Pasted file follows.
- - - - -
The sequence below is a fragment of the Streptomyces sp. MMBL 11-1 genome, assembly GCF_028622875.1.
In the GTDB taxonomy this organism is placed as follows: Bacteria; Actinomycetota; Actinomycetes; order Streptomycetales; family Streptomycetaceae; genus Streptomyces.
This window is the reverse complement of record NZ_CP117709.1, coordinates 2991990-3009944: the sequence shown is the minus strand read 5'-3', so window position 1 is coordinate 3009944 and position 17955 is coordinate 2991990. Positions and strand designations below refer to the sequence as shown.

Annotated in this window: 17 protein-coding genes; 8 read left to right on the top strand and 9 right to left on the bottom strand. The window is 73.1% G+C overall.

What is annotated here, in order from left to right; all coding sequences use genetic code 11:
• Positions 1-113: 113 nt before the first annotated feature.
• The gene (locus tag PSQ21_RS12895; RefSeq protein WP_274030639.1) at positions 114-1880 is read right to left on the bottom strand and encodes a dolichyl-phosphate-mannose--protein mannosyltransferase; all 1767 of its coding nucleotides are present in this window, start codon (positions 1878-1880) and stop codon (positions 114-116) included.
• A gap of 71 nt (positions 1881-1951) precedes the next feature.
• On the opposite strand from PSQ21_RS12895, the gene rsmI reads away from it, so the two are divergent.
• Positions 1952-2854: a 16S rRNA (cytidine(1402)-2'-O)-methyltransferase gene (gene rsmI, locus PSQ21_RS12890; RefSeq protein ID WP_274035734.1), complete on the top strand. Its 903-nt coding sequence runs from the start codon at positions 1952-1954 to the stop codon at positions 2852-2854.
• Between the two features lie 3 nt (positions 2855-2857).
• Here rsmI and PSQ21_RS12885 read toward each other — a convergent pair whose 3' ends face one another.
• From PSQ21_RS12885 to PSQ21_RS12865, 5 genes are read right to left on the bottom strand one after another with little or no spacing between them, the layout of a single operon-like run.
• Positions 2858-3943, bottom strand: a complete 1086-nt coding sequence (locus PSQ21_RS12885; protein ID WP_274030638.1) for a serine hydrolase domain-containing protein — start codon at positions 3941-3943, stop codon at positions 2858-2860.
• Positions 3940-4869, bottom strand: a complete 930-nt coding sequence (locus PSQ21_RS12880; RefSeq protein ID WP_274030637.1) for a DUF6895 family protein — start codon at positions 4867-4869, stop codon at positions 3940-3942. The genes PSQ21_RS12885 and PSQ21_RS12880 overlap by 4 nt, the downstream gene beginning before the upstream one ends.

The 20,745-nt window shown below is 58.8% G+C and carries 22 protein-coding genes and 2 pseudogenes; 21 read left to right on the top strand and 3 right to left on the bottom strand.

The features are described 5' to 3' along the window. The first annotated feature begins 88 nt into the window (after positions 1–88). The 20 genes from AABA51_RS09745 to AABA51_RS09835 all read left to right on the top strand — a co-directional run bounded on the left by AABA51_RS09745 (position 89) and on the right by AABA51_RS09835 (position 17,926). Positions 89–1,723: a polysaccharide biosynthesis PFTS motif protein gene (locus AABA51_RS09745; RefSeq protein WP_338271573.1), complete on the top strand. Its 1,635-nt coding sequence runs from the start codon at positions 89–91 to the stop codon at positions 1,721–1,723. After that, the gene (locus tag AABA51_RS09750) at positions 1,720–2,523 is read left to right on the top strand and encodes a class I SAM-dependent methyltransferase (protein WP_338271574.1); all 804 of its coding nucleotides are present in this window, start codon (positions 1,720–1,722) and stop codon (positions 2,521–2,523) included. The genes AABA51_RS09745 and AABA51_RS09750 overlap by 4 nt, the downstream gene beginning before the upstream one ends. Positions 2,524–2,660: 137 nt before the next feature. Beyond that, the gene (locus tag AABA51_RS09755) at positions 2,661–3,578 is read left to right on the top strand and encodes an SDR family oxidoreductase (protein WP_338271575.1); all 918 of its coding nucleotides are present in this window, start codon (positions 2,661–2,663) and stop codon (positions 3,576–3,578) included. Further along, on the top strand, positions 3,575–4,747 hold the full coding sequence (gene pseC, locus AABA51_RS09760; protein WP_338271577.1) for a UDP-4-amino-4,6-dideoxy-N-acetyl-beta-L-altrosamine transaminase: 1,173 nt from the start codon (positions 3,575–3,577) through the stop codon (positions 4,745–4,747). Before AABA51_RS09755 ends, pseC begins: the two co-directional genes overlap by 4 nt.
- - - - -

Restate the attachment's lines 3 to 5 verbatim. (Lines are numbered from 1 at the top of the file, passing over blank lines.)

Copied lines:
This window is the reverse complement of record NZ_CP117709.1, coordinates 2991990-3009944: the sequence shown is the minus strand read 5'-3', so window position 1 is coordinate 3009944 and position 17955 is coordinate 2991990. Positions and strand designations below refer to the sequence as shown.

Annotated in this window: 17 protein-coding genes; 8 read left to right on the top strand and 9 right to left on the bottom strand. The window is 73.1% G+C overall.

What is annotated here, in order from left to right; all coding sequences use genetic code 11: